WED/THUQUIZ Unit 3; Operant & Observational Learning; Review of Unit 3 - Consciousness & Learning
FRITEST Unit 3; Pick up Memory Article & FRQ (Due Next Fri)
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Monday, February 18, 2013
Quote“Man cannot discover new oceans unless he has the courage to lose sight of the shore.”  ― AndrĂ© Gide

NO SCHOOL!
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Tuesday, February 19, 2013
Quote: "I don't know if it's good or bad that a Google search on "Big Bang Theory" lists the sitcom before the origin of the Universe." - Neil deGrasse Tyson @neiltyson
NdGT - as Mr. Duez calls him. Neil deGrasse Tyson to others. 
LEARNING TARGETS
1. Learning refers to a relatively permanent change in behavior based on experience.
2. Classical conditioning involves the pairing of one stimulus with another, so that eventually the first neutral stimulus will evoke a reflex.
3. Classical conditioning is associated with Pavlov and Watson; Operant Conditioning is associated with Skinner.
4. According to Operant Conditioning, the consequences of a behavior influence whether or not the behavior will be performed again.

ESSENTIAL QUESTIONS
1. How does Operant Conditioning compare to Classical Conditioning?
2. How does the Baby Albert experiment done by Watson/Rayner compare to Pavlov's Dog experiment?
3. Define the terms: delayed conditioning, trace conditioning, simultaneous conditioning, backward conditioning, aversive conditioning, spontaneous recovery, generalization and discrimination. Use the terms in the student's example scenario they created in class. 

AGENDA:
1. DO NOW: Pick up a copy of the Effects of Drugs Chart. Review the chart, this will be useful for  your test. You can write out the info for the quiz tomorrow. (Hint for the quiz - know your definitions)
2. Notes, Video, Discussion: Operant Conditioning. 
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Wednesday, February 20, 2013 & Thursday, February 21, 2013
Quote: “Equipped with his five senses, man explores the universe around him and calls the adventure Science.” ― Edwin Hubble

LEARNING TARGETS
1. According to Operant Conditioning, the consequences of a behavior influence whether or not the behavior will be performed again.
2. Reinforcements are used to increase the likelihood a behavior will be repeated  & Punishments are used to decrease the likelihood a behavior will be repeated.
3. Define these terms: Positive reinforcement, Negative reinforcement, Positive punishment, Negative punishment, learned helplessness, shaping, continuous reinforcement, Fixed Ratio, Fixed Interval, Variable Ratio, Variable Interval.
4. Choose the correct term to match the scenario of Operant Conditioning & Reinforcement and justify the choice. 

ESSENTIAL QUESTIONS
1. How does B.F. Skinner and E.L. Thorndike's work advance theories in how learning occurs and behavior can be shaped?
2. Compare Positive and Negative Reinforcement and give an example of each.
3. Compare Positive and Negative Punishment and give an example of each.
4. Explain Schedules of Reinforcement, how they work, and identify examples of each.Tip: 
fixed ratio schedule -- know how much behavior for reinforcement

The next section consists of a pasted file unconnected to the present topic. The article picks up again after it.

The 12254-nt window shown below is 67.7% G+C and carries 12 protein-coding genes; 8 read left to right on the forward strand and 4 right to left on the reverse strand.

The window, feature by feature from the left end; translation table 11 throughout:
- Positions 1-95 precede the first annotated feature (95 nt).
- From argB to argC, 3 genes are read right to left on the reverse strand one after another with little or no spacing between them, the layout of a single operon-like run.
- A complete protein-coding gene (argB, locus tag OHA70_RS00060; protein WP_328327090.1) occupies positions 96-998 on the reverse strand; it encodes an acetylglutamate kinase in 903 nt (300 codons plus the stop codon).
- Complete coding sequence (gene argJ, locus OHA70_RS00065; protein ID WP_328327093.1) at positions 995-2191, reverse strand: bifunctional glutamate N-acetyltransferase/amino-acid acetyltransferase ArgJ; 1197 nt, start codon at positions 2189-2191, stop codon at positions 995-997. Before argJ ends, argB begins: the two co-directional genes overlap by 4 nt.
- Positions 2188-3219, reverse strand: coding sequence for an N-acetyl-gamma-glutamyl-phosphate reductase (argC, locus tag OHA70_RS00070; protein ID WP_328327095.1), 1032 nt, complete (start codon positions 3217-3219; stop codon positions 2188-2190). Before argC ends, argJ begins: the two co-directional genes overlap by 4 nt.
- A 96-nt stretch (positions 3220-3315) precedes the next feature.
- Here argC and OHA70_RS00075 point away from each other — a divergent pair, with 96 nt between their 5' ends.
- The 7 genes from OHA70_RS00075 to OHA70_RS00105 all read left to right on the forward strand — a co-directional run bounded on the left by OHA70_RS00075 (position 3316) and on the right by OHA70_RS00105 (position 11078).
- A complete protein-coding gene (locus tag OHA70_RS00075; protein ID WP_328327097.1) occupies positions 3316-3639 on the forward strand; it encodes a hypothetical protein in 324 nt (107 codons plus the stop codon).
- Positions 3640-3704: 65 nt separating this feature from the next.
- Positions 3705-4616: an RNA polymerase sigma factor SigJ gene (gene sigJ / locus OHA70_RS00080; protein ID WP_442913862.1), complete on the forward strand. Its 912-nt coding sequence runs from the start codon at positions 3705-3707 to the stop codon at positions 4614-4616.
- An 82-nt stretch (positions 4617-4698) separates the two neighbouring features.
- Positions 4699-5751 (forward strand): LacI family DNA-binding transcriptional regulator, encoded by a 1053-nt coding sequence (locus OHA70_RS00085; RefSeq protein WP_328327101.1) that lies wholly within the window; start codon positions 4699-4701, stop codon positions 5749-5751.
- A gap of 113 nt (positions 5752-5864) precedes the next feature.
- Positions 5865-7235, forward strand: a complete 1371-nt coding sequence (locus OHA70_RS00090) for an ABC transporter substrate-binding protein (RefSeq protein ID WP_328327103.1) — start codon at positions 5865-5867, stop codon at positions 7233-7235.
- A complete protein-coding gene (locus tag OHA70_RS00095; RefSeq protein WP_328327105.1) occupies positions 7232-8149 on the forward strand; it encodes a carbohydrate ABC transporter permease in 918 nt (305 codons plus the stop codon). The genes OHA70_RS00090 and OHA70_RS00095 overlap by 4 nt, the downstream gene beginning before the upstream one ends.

fixed interval schedule -- know when behavior is reinforced
variable ratio schedule -- how much behavior for reinforcement changes
variable interval schedule -- when behavior is reinforced changes

Agenda:
1. Do Now Question: Compare Operant and Classical Conditioning.
2. Review with PsychTrek CD to show how OC works. 
3. Quiz Unit 3
4. Pick up 2 articles for next Unit - Memory & Cognition (due Friday)
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Friday, February 22, 2013
Quote“In wisdom gathered over time I have found that every experience is a form of exploration.” ― Ansel Adams

LEARNING TARGETS
1. According to Operant Conditioning, the consequences of a behavior influence whether or not the behavior will be performed again.
2. Reinforcements are used to increase the likelihood a behavior will be repeated  & Punishments are used to decrease the likelihood a behavior will be repeated.
3. Define these terms: Positive reinforcement, Negative reinforcement, Positive punishment, Negative punishment, learned helplessness, shaping, continuous reinforcement, Fixed Ratio, Fixed Interval, Variable Ratio, Variable Interval.
4. Choose the correct term to match the scenario of Operant Conditioning & Reinforcement and justify the choice. 

ESSENTIAL QUESTIONS
1. How does B.F. Skinner and E.L. Thorndike's work advance theories in how learning occurs and behavior can be shaped?
2. Compare Positive and Negative Reinforcement and give an example of each.
3. Compare Positive and Negative Punishment and give an example of each.
4. Explain Schedules of Reinforcement, how they work, and identify examples of each.Tip: 
fixed ratio schedule -- know how much behavior for reinforcement
fixed interval schedule -- know when behavior is reinforced
variable ratio schedule -- how much behavior for reinforcement changes
variable interval schedule -- when behavior is reinforced changes


Agenda:
1. TEST Unit 3
2. Pick up article on Friends & Memory (due Monday)
3. Distribute FRQ over Unit 3 - Due next Friday.

Targets, Notes, and Video for Unit 3 - Consciousness & Learning

Targets:
Unit 3 - Consciousness
Unit 3 - Learning

Notes:
Unit 3 - Consciousness
Unit 3 - Learning & Classical Conditioning
Unit 3 - Learning & Operant Conditioning

Consciousness:
While you are reading this, you may find yourself daydreaming as irrelevant thoughts surface, images of other situations come into view, and you create inner, private realities unconnected to this topic. (But, hopefully not a lot!) Daydreams provide stimulation when your interest is flagging and let you experience positive emotions. Although I hope not, you may even doze off. If so, you are experiencing different states of consciousness.

Learning:
Did you have to learn how to yawn? Learning is relatively permanent change in behavior as a result of experience. For a change to be considered learning, it cannot simply have resulted from maturation, inborn response tendencies, or altered states of consciousness. You didn't need to learn to yawn; you do it naturally. Learning allows you to anticipate the future from past experiences and control a complex and ever-changing environment.